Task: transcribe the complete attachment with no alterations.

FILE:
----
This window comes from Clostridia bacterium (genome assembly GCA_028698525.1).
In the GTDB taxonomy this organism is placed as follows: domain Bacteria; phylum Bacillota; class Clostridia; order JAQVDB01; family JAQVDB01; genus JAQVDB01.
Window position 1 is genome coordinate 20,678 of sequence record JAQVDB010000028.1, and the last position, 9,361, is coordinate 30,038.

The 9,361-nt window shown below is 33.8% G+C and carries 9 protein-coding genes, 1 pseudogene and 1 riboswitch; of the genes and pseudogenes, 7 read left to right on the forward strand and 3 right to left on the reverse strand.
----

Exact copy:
This window comes from Clostridia bacterium (genome assembly GCA_028698525.1).
In the GTDB taxonomy this organism is placed as follows: domain Bacteria; phylum Bacillota; class Clostridia; order JAQVDB01; family JAQVDB01; genus JAQVDB01.
Window position 1 is genome coordinate 20,678 of sequence record JAQVDB010000028.1, and the last position, 9,361, is coordinate 30,038.

The 9,361-nt window shown below is 33.8% G+C and carries 9 protein-coding genes, 1 pseudogene and 1 riboswitch; of the genes and pseudogenes, 7 read left to right on the forward strand and 3 right to left on the reverse strand.